The Swiss Times - Swiss News in English

Cannabis trial to start in Switzerland

  • By The Swiss Times
  • 22 March 2023
One step closer to legalization? Advocates say the move could help Switzerland’s economy and undermine the black market for marijuana in the country.
Cannabis trial to start in Switzerland
After several delays, Zurich will sell cannabis to control groups and study the effects.

After fits and starts, concerns and delays, the Swiss health authorities have finally approved the controlled sale of marijuana in Zurich as part of a citywide trial dubbed “Zuri Can – Cannabis with Responsibility.”

More on the trial

Under the trial, pharmacies and social clubs may sell cannabis products to 2,100 participants who have been approved to be a part of the pilot. The participants will be studied and interviewed during the trial to determine if legalizing cannabis for recreational use in Switzerland is suitable.

A similar trial with 400 participants began in Basel last year. Zuri Can was supposed to begin in conjunction, but the project was delayed following concerns by the Federal Office of Public Health (FOPH).

On Wednesday, the FOPH, Zurich University Hospital and Zurich city government announced that they had approved two strains of cannabis to grown for the pilot. The trial will begin later this year. (Read more: Will Switzerland be the next European country to legalize cannabis?)

Cannabis trial to start in Switzerland
The FOPH will grow two strains of cannabis for the study.
Medical cannabis legalization

Last summer the Swiss government legalized the use of medical cannabis for Swiss patients with prescriptions, under an amendment to the Swiss Narcotics Act. Under previous legislation, medical cannabis was legal for treating patients with cancer and neurological disorders, but obtaining it was very difficult. The old system involved providers making their case with the FOPH through a lengthy and paper-heavy process.

Medical marijuana appears to help treat conditions where chronic pain is the main symptom, such as endometriosis, interstitial cystitis, and fibromyalgia. Studies show that it relieves symptoms of multiple sclerosis and lessens tremors in Parkinson’s patients, while most opiates available to these patients are highly sedating. Patients say small doses of marijuana allow them to resume their daily activities without feeling groggy, according to Harvard research.

Today, cannabis containing more than 1% tetrahydrocannabinol (THC) is classified as an illegal drug in Switzerland and punishable by up to three years of imprisonment and/or a fine. However, products containing 0.99% THC or less, also called CBD, are sold in nearly every convenience store. C’Ice Swiss Cannabis Ice Tea is a fairly popular beverage found in most vending machines at train stations.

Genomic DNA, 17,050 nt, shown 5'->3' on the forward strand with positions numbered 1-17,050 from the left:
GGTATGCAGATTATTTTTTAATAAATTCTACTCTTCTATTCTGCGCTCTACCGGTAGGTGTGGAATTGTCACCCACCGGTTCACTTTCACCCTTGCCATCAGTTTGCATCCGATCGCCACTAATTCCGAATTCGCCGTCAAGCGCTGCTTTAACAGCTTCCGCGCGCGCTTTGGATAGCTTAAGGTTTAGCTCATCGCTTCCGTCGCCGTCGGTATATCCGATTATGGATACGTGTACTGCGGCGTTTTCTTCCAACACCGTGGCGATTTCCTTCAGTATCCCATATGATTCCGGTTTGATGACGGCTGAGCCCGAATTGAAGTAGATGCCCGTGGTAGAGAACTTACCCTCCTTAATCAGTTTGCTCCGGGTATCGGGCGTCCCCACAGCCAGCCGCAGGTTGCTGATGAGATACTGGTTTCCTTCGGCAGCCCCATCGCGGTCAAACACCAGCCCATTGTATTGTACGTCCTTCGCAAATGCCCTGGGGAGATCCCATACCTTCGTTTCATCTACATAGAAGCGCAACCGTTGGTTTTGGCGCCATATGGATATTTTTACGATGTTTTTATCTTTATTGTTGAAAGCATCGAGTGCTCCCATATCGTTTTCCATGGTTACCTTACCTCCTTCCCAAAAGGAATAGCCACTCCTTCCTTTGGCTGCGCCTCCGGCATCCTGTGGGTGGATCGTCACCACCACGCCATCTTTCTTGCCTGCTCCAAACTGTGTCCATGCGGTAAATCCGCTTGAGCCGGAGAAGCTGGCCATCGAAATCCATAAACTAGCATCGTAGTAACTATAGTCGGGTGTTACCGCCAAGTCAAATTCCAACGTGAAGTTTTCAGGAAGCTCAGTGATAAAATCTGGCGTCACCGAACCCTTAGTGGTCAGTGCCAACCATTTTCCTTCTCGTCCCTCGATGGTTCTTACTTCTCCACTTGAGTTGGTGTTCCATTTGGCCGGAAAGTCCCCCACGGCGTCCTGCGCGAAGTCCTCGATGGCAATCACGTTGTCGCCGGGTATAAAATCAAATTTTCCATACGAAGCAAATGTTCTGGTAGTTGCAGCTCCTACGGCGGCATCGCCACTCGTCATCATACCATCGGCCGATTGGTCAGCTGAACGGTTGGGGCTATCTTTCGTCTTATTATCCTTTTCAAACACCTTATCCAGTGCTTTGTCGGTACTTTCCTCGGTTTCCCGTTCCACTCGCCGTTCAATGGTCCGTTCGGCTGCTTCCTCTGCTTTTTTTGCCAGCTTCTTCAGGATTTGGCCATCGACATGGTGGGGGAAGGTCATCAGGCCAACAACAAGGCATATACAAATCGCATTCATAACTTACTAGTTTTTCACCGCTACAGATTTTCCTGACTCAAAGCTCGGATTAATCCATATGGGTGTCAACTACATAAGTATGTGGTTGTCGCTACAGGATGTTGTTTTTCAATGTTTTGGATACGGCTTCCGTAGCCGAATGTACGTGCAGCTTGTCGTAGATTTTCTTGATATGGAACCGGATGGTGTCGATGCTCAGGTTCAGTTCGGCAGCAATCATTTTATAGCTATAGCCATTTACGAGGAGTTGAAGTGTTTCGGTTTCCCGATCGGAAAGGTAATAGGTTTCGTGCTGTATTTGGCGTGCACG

(Magic mushrooms and LSD: Inside Swiss psychedelic therapy)

CBD is being used as a replacement for opiates. CBD is not addictive and cannot be overdosed. CBD can even be used in place of pain relievers such as Advil, which a large population cannot use because of stomach ulcers, kidney problems and other gastrointestinal issues. Its benefits range from curing insomnia to treating life-threatening conditions such as epilepsy.

According to the recent studies into CBD’s medical benefits, CBD lessens the severity of COVID-19 infections and may even prevent the virus’s spread, according to a University of Chicago study in the journal Science Advances. While smoking a marijuana joint will not do much, regularly taking the right amount of pharmaceutical-grade CBD will help protect from contracting COVID-19. And if COVID-19 is contracted, CBD will help block its replication in lung cells and reverse many of its effects.

Cannabis trial to start in Switzerland
The economic effect

The legalization of medical marijuana also allows for the export of medical cannabis for commercial sales, although companies must first obtain authorization from Swissmedic, a government body that surveils Swiss medicines and medical devices.

Legalizing medical marijuana could generate an annual turnover of nearly CHF1 billion and create about 4,400 full-time jobs, according to a University of Geneva study published last month.

By legalizing cannabis for medical purposes, the Swiss government is also seeking to regulate the quality of the product and undermine the marijuana black market – something patients have been using for years, officials say.

This article may be freely shared and re-printed, provided that it prominently links back to the original article.

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